An international research team has proposed a way to increase the efficiency of wireless power transfer over long distances and tested it with numerical simulations and experiments. To achieve this, they beamed power between two antennas, one of which was excited with a back-propagating signal of specific amplitude and phase. The new development will improve wireless power transmission. This study also offers new approaches to wireless communication, where external conditions can change unpredictably.
Collaborative research team of Prof. Jun Takeda and Associate Prof. Ikufumi Katayama in the laboratory of Yokohama National University (YNU) and Nippon Telegraph and Telephone (NTT) successfully observed petahertz (PHz: 1015 of a hertz) electron oscillation. The periodic electron oscillations of 667-383 attoseconds (as: 10-18 of a second) is the fastest that has ever been measured in the direct time-dependent spectroscopy in solid-state material.
Scientists at the Helmholtz-Zentrum Dresden-Rossendorf (HZDR) together with colleagues from the Helmholtz-Zentrum Berlin (HZB) and the University of Virginia in Charlottesville, USA have found a way to write and delete magnets in an alloy using a laser beam -- a surprising effect. The reversibility of the process opens up new possibilities in the fields of material processing, optical technology, and data storage.
A quantum simulation of topological phases of matter at finite temperature has be realized for the first time by a group of researchers from Universidad Complutense, IBM, ETH Zurich, MIT and Harvard University. These findings open the door to unexpected applications in robust quantum technologies against thermal fluctuations such as quantum computers or memories.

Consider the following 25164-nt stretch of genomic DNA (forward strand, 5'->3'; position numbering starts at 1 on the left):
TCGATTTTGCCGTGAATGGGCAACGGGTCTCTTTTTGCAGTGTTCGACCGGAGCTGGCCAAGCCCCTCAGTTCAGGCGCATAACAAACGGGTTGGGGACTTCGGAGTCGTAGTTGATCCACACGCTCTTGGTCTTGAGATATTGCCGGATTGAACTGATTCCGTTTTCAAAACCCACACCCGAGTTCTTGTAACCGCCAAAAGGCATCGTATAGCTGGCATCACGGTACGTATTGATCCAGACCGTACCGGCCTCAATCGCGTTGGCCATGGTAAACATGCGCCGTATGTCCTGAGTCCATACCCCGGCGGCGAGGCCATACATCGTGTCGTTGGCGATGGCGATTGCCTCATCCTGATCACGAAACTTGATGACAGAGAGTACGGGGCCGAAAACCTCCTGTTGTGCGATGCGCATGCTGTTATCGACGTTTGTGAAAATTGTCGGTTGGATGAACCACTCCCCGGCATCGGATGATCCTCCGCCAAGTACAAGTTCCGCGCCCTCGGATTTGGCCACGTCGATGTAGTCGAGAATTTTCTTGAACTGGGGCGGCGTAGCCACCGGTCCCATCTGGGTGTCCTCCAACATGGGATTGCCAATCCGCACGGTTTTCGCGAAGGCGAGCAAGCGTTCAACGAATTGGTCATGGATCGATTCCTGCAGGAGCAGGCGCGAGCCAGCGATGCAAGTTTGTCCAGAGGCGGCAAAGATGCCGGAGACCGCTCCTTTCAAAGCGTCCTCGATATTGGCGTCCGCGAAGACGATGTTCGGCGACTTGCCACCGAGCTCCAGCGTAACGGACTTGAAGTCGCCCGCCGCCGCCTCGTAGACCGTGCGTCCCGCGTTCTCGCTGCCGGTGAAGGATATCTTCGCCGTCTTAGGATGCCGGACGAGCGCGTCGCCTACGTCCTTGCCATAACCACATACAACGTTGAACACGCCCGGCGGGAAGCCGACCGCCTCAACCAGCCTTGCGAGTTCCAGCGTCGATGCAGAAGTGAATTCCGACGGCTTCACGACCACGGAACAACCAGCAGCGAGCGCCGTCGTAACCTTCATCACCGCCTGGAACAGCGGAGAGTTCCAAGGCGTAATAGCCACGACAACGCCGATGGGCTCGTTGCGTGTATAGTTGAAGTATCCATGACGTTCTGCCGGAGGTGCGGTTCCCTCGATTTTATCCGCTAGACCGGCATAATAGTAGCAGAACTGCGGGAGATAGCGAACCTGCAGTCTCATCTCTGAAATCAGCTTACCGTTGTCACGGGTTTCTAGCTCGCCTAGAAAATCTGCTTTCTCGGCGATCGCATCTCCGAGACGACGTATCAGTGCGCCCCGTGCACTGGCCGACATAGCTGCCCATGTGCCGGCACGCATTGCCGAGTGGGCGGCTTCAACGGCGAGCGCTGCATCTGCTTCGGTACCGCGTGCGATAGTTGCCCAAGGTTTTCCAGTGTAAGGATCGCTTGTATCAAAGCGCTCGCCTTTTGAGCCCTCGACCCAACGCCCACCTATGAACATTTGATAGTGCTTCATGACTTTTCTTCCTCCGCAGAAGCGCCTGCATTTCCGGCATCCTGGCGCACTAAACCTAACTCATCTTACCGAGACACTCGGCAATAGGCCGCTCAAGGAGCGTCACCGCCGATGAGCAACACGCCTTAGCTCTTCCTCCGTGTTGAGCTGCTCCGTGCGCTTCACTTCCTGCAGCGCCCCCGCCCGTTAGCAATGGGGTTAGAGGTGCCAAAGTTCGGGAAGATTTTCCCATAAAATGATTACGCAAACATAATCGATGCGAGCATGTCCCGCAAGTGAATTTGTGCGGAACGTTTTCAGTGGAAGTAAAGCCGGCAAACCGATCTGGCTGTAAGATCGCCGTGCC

A clever combination of novel technologies enables us to study promising materials for the electronics of tomorrow. Using short laser pulses, a research team led by Misha Ivanov of the Max Born Institute in Berlin together with scientists from the Russian Quantum Center in Moscow have now shed light on the extremely rapid processes taking place within novel materials. Their results have appeared in the prestigious journal "Nature Photonics".
Researchers at Aalto University, Finland are the first to create a Bose-Einstein condensate of light coupled with metal electrons, so-called surface plasmon polaritons.
NUST MISIS scientists have finally found out why a material that could potentially become the basis for ultra-fast memory in new computers is formed. Professor Petr Karpov and Serguei Brazovskii, both researchers at NUST MISIS, have managed to develop a theory which explains the mechanism of the latent state formation in layered tantalum disulfide, one of the most promising materials for modern microelectronics.
NICT and Fujikura developed a 3-mode optical fiber, capable of wide-band wavelength multiplexing transmission with standard outer diameter and have successfully demonstrated a transmission experiment over 1,045 km with a data-rate of 159 Tb/s. The product of data-rate and distance: 166 Pb/s×km is the world record in a standard outer diameter few-mode optical fiber. This achievement shows that standard outer diameter multimode fibers can be used for communication of high capacity optical backbone transmission systems.
An international group of scientists from Russia, the United Kingdom, and Germany have presented an alternative qubit design which can be used to build a quantum computer. Nano-wires made of superconductors are the design's main elements. In the first experiments, the new superconductor qubit proved to be no worse than the traditional one built on Josephson junctions.
EPFL scientists have engineered a tiny guitar string that vibrates 1 billion times when plucked. They would like to use it as a microphone for light.